Launched at the London Games Festival on Wednesday, the eGames is an international tournament which pitches countries against each other to compete for medals.
The first event will be a two day pop-up in Rio de Janeiro during the Olympic games to act as a showcase for the concept and to display the talent of eSports athletes to a wider audience. Similar to the Olympics, the eGames will provide the opportunity for each country to enter teams into the tournament. At this point there has not been a confirmation of the games that the teams will be competing in but ‘eTeams’ from Britain, Canada, Brazil, and the USA are all on board. Launched by the International eGames Committee, Chester King, CMO of the group said that he hopes the eGames “bring credibility to the sector, dignity to the players and inspiration to the spectators”.
Speaking at the London Games Festival, Minister for Culture Ed Vaizey said: “The eGames promises to be an exciting venture that will give eSports competitors across the UK even more opportunities to showcase their talents on an international stage. I welcome the ambitions of the IEGC and their efforts to promote the UK as a leading nation in the eSports sector.”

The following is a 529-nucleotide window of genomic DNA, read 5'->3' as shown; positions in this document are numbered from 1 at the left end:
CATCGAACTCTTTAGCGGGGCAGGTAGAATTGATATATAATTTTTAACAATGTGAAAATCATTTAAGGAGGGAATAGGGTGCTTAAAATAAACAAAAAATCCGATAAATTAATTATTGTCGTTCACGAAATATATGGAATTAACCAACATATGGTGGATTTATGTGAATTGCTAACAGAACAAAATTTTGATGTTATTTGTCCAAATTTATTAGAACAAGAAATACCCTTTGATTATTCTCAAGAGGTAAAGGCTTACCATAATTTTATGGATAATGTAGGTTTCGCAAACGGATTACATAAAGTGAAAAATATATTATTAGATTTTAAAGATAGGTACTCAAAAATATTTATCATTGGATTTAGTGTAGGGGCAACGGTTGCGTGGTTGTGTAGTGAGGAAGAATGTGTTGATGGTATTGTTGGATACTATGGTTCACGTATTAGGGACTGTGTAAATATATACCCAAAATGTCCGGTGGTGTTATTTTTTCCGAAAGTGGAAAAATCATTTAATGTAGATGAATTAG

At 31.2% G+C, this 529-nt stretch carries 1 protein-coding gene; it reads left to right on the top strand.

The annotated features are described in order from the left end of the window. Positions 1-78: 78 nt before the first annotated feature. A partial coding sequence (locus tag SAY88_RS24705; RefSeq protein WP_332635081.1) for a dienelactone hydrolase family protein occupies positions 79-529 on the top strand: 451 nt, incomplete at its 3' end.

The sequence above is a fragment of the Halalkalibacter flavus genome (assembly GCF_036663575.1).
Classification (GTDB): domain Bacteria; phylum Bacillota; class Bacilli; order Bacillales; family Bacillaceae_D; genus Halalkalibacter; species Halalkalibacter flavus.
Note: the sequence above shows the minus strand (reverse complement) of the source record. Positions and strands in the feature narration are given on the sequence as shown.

Unlike almost any other eSports event, the eGames with be a medal-only competition, with no prize money. The tournament will rely on players and teams wanting to compete for national pride and to take home gold. This could make the decision for professional players difficult as taking time out of their practice/season which can be very detrimental.
International eSports entirely between certain nationalities is not new to eSports. Vastly popular MOBA League of Legends has had multiple teams both past and present that consist of a single nationality, the most successful of which is quite obviously South Korea. It has also been a norm for Counter Strike teams to be all one nationality for decades with teams from France and Sweden dominating professional play in certain eras.